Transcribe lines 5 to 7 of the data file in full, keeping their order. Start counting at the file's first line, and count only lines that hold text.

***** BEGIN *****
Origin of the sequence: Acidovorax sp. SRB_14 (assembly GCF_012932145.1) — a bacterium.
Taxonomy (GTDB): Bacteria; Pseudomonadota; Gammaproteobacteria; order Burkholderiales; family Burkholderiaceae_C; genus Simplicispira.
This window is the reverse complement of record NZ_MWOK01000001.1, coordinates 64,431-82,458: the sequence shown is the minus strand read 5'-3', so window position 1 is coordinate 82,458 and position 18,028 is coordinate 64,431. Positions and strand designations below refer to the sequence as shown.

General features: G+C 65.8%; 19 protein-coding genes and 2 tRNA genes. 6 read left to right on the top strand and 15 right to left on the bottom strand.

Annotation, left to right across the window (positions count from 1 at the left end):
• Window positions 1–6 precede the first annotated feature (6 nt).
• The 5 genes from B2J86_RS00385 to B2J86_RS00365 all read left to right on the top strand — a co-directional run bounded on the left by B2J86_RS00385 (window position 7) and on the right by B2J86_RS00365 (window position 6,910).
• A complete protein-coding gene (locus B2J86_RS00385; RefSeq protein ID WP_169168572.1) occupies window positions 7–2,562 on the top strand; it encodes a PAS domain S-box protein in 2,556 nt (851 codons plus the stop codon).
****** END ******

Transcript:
Annotation, left to right across the window (positions count from 1 at the left end):
• Window positions 1–6 precede the first annotated feature (6 nt).
• The 5 genes from B2J86_RS00385 to B2J86_RS00365 all read left to right on the top strand — a co-directional run bounded on the left by B2J86_RS00385 (window position 7) and on the right by B2J86_RS00365 (window position 6,910).